How does Novavax work?

Novavax is designed using protein-based technology. This is different from the AstraZeneca vaccine, which is a viral vector vaccine, and Pfizer and Moderna, which use mRNA technology.

Novavax works by introducing a part of the SARS-CoV-2 virus — the spike protein — to the immune system. The spike protein used is made in insect cells and doesn’t contain any live components of the virus. It can’t replicate or cause COVID-19.

To help the vaccine generate a stronger protective response, it uses an adjuvant, which is a molecule that boosts the immune system. The adjuvant Novavax uses is based on saponin, a natural extract from the Chilean soapbark tree.

An illustration of SARS-CoV-2.
COVID-19 vaccines work by targeting the spike protein, a protein on the surface of SARS-CoV-2.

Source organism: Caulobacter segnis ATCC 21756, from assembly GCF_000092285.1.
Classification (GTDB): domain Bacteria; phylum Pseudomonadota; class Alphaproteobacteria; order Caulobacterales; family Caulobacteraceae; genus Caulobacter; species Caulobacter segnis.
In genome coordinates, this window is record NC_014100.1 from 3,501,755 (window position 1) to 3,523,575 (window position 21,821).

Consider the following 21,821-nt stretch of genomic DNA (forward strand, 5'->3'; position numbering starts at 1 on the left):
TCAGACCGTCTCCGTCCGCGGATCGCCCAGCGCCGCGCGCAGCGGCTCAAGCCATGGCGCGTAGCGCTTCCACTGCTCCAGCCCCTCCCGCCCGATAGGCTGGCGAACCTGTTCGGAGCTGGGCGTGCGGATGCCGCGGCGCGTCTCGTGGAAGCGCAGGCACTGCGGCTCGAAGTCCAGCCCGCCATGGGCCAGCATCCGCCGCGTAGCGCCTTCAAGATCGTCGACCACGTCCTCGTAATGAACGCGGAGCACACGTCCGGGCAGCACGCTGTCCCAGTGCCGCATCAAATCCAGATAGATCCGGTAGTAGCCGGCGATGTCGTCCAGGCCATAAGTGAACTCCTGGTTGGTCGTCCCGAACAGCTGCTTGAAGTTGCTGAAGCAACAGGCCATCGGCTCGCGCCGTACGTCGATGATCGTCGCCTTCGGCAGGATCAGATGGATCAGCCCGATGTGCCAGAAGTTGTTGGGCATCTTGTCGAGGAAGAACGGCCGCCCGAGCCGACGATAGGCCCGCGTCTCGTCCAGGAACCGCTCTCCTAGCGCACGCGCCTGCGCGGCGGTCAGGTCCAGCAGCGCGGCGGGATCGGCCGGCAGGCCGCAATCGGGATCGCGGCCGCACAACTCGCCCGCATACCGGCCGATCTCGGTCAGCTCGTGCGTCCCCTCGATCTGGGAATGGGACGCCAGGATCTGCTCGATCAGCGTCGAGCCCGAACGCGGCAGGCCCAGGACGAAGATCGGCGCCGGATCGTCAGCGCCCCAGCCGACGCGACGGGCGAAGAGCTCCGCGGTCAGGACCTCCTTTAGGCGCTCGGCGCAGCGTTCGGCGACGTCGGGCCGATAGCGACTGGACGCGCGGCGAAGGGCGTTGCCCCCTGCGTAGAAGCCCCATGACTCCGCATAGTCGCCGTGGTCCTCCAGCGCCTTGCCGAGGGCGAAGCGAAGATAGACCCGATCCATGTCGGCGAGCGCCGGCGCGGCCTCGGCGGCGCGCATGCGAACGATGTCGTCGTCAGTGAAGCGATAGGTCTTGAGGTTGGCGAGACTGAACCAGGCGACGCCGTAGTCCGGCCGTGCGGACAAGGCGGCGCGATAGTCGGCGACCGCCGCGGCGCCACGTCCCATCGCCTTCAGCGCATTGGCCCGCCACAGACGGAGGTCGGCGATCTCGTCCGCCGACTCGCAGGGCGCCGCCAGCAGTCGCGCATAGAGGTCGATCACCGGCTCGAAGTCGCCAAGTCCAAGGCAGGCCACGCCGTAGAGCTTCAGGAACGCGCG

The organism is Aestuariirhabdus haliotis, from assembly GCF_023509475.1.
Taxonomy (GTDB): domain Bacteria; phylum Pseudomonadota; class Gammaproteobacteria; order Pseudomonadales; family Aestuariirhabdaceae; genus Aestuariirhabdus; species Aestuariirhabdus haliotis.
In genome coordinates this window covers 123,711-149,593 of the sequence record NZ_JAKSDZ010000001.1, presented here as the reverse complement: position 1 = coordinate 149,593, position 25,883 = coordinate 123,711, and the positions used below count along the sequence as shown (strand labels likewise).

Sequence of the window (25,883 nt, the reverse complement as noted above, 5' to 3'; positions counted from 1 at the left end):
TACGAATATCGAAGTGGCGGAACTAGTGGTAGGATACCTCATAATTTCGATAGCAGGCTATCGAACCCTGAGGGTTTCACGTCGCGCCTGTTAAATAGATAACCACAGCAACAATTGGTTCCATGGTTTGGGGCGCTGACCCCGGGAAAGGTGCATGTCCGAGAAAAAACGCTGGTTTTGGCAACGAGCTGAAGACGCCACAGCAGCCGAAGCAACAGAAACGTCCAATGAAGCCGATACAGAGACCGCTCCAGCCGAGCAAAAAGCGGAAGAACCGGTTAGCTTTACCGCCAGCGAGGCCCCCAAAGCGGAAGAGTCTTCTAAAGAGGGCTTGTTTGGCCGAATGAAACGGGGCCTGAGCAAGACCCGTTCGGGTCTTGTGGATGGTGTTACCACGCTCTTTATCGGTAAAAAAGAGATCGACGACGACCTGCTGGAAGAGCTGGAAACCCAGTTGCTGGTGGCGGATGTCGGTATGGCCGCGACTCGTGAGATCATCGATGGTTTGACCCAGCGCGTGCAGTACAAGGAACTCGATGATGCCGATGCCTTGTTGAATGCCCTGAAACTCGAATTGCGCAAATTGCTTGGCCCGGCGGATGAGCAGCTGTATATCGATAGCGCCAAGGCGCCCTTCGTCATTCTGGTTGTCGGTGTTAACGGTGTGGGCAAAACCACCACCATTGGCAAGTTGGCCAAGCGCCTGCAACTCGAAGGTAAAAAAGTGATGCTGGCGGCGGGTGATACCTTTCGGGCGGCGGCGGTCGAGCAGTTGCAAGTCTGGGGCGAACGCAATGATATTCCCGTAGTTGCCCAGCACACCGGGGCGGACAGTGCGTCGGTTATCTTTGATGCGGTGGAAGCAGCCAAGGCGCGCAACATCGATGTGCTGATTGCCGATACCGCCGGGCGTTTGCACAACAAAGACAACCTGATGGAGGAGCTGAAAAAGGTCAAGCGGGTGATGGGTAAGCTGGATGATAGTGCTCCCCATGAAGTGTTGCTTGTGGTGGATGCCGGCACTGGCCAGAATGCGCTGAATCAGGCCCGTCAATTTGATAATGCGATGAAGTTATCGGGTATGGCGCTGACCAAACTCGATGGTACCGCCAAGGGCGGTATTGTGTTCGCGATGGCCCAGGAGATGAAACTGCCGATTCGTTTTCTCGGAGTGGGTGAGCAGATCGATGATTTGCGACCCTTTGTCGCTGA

Shutterstock

In some countries, Novavax could be used as an initial COVID vaccine. It will be relatively easy to distribute because it can be stored at regular fridge temperatures.

In other countries where most people will have already received two vaccine doses by the time Novavax becomes available, the vaccine could be used as an annual booster — on its own or as a supplement in formulated vaccines.




Read more:
What is Novavax, Australia’s third COVID vaccine option? And when will we get it?


A potential booster

Let’s say you’re writing a book. You write your first draft — that’s the first dose of vaccine. Then you edit and refine the final draft — that’s the second dose. You could say annual booster vaccines are like updated editions. Perhaps the original book is also translated into different languages, just as boosters could cover viral variants around the world.